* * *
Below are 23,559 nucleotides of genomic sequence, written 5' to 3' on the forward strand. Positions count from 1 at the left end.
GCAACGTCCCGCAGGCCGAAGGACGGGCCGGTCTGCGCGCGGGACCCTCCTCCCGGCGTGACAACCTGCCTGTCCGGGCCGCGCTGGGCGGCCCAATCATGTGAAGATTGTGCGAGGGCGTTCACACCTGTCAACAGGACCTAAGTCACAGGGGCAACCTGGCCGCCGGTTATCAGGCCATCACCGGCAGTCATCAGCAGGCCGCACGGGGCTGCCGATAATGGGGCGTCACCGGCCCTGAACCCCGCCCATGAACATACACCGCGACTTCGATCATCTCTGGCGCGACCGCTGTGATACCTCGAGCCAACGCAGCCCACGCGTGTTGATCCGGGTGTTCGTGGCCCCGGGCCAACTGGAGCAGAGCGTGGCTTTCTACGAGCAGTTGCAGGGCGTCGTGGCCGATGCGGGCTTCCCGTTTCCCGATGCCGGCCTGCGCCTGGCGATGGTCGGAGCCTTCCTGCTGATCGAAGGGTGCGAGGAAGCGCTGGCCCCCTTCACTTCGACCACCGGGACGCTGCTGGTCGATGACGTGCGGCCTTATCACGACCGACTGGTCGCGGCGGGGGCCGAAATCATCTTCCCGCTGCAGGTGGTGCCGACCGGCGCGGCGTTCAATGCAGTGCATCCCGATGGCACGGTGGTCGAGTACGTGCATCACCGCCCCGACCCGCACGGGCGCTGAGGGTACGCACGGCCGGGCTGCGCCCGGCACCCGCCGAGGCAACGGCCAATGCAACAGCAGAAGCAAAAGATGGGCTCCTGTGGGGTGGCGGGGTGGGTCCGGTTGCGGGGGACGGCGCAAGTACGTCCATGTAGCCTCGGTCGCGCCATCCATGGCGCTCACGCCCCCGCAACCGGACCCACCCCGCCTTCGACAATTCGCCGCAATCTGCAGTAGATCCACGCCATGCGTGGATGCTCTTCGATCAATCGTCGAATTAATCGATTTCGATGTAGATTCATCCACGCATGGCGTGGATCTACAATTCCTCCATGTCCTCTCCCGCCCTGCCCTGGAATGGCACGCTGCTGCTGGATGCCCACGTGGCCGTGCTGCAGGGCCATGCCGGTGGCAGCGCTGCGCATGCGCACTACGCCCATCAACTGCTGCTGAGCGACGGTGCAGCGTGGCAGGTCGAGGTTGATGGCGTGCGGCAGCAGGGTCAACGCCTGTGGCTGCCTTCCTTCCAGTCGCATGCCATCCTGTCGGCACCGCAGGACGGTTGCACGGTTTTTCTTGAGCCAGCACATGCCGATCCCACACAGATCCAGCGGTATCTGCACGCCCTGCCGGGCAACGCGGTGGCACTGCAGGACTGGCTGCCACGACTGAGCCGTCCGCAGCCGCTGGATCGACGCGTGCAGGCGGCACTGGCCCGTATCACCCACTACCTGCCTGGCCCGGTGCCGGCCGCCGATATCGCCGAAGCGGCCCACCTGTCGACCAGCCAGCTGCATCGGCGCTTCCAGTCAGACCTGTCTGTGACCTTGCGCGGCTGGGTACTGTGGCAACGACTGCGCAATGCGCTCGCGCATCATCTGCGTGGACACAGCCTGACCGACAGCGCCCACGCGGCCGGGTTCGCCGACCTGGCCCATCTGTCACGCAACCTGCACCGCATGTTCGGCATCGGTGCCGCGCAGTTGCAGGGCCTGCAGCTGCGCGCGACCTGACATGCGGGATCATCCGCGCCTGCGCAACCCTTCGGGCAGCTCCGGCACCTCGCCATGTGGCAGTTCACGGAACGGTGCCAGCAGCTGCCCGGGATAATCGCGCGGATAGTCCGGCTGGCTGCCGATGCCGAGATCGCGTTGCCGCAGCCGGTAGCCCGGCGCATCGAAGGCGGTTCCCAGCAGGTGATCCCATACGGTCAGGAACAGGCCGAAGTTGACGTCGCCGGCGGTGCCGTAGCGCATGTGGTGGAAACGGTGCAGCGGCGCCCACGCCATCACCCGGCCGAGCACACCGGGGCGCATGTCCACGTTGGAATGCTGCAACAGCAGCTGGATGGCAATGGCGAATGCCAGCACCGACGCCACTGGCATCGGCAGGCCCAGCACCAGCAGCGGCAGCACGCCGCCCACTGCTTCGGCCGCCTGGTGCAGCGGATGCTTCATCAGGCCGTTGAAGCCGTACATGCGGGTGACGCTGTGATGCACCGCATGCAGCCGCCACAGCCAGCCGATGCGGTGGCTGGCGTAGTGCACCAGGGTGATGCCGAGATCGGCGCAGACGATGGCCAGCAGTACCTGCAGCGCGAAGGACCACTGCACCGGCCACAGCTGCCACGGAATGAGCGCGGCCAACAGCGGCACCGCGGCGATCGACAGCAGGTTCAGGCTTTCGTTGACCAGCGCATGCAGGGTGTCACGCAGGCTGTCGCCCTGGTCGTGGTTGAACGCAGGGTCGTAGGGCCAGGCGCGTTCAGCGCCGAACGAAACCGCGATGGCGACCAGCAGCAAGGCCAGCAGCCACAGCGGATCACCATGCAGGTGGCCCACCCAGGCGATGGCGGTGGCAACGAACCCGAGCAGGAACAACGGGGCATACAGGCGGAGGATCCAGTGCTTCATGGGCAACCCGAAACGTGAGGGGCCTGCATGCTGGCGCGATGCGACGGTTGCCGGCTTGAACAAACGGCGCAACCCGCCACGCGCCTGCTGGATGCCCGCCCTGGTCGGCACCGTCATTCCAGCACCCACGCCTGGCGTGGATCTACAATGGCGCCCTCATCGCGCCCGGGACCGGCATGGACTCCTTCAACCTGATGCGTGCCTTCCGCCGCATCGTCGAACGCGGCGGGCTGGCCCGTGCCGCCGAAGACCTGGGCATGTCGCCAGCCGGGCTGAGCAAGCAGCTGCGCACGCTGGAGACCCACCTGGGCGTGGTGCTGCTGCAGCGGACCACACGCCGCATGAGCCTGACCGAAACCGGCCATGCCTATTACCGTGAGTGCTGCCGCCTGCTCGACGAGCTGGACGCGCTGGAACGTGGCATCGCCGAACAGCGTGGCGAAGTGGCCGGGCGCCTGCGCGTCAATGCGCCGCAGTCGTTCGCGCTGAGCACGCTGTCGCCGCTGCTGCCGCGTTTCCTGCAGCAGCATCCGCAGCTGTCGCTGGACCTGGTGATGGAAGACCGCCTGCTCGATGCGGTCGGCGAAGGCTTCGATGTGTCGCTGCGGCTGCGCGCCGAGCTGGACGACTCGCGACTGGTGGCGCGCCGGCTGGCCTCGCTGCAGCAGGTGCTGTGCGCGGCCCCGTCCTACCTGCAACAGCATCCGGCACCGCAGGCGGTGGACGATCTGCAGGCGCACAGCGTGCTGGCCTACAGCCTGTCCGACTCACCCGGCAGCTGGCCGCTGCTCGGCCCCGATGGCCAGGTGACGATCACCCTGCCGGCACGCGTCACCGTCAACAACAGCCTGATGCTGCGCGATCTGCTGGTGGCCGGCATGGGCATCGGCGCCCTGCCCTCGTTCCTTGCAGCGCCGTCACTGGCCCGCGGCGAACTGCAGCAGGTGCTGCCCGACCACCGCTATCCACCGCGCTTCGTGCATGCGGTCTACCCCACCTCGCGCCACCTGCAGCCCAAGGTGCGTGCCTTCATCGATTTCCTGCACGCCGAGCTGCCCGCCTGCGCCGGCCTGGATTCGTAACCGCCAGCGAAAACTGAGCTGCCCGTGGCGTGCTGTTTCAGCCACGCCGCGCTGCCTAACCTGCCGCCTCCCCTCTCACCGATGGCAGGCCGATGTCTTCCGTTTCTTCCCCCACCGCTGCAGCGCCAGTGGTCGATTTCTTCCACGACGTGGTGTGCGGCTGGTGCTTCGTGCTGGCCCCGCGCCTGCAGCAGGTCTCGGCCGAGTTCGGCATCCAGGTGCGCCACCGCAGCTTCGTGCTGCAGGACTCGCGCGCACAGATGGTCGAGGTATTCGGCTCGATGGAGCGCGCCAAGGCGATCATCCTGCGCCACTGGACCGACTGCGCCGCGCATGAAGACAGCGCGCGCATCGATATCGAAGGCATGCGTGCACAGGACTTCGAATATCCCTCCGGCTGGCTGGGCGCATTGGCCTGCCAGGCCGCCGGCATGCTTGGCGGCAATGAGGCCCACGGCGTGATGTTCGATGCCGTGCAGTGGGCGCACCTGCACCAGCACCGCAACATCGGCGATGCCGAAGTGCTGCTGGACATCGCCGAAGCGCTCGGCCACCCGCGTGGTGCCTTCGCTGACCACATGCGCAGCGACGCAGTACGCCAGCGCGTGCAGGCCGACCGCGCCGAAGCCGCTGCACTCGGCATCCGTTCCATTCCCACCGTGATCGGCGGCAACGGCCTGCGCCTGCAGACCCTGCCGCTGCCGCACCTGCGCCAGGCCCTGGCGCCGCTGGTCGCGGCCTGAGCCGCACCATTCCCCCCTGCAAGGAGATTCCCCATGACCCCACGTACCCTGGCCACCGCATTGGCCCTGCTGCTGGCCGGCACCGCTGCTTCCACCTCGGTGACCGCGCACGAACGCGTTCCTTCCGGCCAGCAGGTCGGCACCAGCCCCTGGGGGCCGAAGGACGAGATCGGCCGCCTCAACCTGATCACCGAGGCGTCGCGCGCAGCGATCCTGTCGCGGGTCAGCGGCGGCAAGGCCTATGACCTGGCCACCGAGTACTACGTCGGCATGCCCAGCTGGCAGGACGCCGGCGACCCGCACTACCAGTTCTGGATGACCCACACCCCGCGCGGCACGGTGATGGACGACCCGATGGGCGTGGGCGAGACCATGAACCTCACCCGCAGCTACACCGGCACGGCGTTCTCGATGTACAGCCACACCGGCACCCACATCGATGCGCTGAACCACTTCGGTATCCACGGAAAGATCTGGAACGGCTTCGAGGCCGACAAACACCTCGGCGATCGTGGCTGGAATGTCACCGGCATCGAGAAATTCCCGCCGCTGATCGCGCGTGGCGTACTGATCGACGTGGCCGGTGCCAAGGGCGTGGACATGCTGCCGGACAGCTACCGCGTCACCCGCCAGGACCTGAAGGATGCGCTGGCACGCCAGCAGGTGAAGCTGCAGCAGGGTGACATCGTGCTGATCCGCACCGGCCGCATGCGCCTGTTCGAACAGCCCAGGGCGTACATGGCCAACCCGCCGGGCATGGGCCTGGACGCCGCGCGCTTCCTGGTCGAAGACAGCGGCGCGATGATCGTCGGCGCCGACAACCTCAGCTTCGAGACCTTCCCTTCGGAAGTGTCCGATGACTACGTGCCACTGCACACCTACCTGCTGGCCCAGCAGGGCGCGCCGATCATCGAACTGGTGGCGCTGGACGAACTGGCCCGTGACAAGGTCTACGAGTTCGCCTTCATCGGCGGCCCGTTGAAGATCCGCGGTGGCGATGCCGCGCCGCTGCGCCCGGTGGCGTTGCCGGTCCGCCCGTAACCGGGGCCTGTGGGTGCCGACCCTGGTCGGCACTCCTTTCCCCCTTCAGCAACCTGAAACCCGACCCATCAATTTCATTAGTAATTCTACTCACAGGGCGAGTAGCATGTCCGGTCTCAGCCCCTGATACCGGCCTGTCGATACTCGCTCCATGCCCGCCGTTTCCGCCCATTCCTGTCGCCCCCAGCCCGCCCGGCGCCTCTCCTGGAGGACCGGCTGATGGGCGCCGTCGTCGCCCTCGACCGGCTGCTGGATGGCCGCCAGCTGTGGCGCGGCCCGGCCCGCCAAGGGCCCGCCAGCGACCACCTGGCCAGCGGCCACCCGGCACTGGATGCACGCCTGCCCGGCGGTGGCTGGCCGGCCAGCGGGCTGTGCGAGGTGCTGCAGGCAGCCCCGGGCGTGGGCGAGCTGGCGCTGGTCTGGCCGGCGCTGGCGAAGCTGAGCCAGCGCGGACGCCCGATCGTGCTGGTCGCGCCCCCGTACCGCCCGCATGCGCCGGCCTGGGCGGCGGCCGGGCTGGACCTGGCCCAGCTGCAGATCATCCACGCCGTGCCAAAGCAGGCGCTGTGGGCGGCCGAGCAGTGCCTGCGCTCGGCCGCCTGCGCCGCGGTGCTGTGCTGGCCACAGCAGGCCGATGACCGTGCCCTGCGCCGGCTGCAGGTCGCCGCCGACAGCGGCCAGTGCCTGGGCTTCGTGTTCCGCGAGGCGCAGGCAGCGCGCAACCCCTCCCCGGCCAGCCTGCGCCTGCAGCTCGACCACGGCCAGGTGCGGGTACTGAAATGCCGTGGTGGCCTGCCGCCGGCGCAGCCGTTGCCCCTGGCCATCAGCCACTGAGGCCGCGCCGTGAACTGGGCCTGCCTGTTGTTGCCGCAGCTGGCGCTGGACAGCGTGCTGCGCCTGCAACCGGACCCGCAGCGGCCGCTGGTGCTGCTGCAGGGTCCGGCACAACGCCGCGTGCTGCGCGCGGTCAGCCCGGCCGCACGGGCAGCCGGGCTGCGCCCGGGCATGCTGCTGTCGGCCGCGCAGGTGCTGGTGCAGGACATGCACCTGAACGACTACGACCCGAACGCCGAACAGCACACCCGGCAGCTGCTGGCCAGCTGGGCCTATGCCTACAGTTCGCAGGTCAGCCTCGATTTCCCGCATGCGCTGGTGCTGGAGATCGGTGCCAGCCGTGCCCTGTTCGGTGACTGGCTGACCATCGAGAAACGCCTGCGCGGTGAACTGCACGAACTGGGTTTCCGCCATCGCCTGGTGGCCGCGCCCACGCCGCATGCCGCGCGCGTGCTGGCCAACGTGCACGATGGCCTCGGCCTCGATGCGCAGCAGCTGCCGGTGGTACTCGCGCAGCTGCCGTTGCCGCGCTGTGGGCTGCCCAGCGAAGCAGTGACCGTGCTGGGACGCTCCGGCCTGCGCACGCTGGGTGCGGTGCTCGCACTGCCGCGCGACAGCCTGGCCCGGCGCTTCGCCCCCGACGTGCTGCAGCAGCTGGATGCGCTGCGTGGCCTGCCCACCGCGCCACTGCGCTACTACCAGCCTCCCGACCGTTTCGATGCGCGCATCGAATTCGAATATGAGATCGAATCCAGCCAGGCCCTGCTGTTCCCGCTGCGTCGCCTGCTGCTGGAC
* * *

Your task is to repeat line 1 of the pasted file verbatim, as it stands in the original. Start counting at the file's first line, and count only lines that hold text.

Below are 23,559 nucleotides of genomic sequence, written 5' to 3' on the forward strand. Positions count from 1 at the left end.